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Nibsy the Newsboy’s Trip Through Newspaperland
Two longtime Warren County residents and former executives of The Indianola Record-Herald and Indianola Tribune are buying the newspaper from Gannett Co. Inc. and plan to continue publishing a weekly print edition.
The buyers are Amy Duncan, a former editor and publisher, and her husband, Mark Davitt, a former managing editor.
The couple, who live in Indianola, are the founders and current publishers of the Indianola Independent Advocate online news site.
“Between the two of us, we worked at the Record-Herald for close to 50 years,” Duncan said. “Mark and I love providing readers with great coverage of Warren County online. We’re excited to give them the option of getting that news in print as well.”
The Des Moines Register carries the story.
Gannett continues to divest itself of weeklies gained in buying chains.
But the weekly newspaper trade is not in revival status.
Penny Abernathy, the author of The State of Local News – The 2022 Report from Northwestern University’s Medill School writes:
Even though the pandemic was not the catastrophic “extinction-level event” some feared, the country lost more than 360 newspapers between the waning pre-pandemic months of late 2019 and the end of May 2022. All but 24 of those papers were weeklies, serving communities ranging in size from a few hundred people to tens of thousands. Most communities that lose a newspaper do not get a digital or print replacement. The country has 6,377 surviving papers: 1,230 dailies and 5,147 weeklies.
Of daily newspapers she adds:
The daily newspaper — printed and delivered seven days a week — has already disappeared in many markets. Forty of the largest 100 papers in the country now deliver a print edition six or fewer times a week; 11 publish a print edition only one or two or times a week and e-editions on the other days.
And News Deserts are expanding:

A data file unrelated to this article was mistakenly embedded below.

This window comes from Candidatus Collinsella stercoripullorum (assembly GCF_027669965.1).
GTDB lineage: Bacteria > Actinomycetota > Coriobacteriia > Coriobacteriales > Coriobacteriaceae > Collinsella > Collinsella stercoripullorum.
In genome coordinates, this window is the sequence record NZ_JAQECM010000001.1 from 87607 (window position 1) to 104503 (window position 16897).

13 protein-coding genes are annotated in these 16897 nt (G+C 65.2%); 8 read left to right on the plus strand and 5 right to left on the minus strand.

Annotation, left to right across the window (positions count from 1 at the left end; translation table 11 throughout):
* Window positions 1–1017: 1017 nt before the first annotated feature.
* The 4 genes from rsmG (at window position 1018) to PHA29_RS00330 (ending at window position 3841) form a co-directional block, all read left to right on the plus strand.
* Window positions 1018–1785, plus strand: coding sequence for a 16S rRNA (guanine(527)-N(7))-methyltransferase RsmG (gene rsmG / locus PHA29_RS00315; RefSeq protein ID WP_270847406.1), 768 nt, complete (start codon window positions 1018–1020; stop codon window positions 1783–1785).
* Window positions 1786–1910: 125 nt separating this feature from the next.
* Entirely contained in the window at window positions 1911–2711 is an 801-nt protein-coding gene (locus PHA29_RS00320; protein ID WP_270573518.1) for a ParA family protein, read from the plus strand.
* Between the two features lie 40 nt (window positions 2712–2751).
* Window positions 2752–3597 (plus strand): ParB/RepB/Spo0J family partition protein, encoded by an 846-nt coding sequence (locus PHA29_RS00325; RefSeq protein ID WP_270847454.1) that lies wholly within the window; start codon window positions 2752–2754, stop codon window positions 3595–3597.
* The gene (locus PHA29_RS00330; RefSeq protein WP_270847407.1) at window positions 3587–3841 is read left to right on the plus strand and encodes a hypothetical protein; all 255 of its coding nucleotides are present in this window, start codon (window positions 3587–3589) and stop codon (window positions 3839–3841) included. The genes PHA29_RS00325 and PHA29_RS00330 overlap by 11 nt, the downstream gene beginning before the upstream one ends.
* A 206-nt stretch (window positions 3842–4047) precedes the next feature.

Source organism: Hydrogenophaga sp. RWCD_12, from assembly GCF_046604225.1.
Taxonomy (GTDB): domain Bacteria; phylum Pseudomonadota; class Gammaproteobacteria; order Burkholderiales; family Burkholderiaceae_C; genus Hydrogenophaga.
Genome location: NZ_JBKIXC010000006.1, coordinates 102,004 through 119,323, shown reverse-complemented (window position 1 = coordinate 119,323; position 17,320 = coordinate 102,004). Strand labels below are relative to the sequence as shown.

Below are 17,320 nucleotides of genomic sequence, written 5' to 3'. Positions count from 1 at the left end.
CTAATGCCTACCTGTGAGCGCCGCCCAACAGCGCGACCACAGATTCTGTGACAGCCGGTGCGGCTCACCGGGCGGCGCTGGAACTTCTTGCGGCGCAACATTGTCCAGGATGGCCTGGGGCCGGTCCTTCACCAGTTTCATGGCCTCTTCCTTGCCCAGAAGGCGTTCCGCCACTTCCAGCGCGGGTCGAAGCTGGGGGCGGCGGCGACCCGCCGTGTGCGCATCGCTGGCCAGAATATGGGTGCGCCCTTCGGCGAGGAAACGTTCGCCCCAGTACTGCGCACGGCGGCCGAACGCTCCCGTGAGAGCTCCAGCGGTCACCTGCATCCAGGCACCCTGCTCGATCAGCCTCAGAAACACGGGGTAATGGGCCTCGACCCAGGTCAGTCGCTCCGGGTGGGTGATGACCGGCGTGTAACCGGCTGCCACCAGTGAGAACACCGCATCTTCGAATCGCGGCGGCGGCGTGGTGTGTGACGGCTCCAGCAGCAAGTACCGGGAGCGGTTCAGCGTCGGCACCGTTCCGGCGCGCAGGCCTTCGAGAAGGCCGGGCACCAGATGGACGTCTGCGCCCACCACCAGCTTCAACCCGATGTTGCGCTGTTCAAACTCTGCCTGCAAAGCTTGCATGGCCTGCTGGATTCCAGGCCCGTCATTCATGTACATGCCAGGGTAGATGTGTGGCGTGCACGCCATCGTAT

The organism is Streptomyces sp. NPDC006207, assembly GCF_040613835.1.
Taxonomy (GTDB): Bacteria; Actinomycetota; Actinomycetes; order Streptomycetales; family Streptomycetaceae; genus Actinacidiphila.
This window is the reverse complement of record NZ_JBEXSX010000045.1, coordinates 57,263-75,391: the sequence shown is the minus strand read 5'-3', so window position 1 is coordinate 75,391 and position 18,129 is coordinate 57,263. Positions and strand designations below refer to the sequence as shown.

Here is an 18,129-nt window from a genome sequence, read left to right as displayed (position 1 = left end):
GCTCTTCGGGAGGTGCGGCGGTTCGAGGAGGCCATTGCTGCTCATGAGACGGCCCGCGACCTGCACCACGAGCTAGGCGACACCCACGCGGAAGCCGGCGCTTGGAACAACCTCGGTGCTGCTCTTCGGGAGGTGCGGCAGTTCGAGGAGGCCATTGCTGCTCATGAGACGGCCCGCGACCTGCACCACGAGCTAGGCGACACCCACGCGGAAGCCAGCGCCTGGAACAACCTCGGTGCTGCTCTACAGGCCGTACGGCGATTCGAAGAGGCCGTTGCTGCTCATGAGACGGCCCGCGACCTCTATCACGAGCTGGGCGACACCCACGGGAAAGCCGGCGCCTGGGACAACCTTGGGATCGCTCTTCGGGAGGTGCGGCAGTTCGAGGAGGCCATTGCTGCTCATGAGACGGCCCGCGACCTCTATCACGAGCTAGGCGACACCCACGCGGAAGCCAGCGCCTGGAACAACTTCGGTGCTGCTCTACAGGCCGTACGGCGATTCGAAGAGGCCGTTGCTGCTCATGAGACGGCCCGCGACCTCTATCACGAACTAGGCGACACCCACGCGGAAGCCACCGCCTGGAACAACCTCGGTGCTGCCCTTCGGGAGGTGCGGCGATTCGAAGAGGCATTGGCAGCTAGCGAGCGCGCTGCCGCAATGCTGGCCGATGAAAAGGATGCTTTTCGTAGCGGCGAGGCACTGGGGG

More than a fifth of the nation’s citizens live in news deserts—with very limited access to local news—or in communities at risk of becoming news deserts. Seventy million people live in the 210 counties without a newspaper, or in the 1,560 counties with only one paper—usually a weekly—covering multiple spread over a vast area.
The Neiman Lab summarizes The Medill School of Journalism 2022 Report.
The circulation of print newspapers are nearing pathetic levels.
The Top Ten now includes one with circulation of less than 100,000.
One newspaper bucking the trend is The Villages Daily Sun.
Let’s start with the good news on the list! (It won’t take long.) The Villages Daily Sun made the Top 25 for the first time, coming in at No. 23. The Villages is “Florida’s Friendliest Active Adult 55+ Retirement Community,” [emphasis added] a place filled with the target audience for print newspapers.
To put it another way: The Villages Daily Sun is located in a metro area of 129,752 people. But it sells more print copies on an average weekday than the:
— Milwaukee Journal Sentinel (metro population: 2,053,232),
— Pittsburgh Post-Gazette (2,657,149),
— Charlotte Observer (2,822,352),
— The (Baltimore) Sun (2,844,510),
— St. Louis Post-Dispatch (2,909,003),
— The (Portland) Oregonian (3,280,736), or
— The (Cleveland) Plain Dealer (3,633,962).
Or take an even bigger market: Atlanta, the 10th largest metro area in America, with a metro population of 6,930,423. On an average weekday, The Atlanta Journal-Constitution sells 49,243 print newspapers. The Villages Daily Sun sells 49,183.
More than a third of the community’s residents buy the local newspaper!
By 2026 newspaper’s digital ad revenue will surpass print ad revenue. But…
In other newspaper news…
David Shipley is new Washington Post Editorial Page Editor.
In his new position with the media outlet, he will head The Post’s Opinions staff, which includes the Editorial Board.
The roster of columnists and contributors, team of op-ed editors, the group of visual and multi-media storytellers, and the growing digital operations and multi-platform editing teams will now be reporting to Shipley.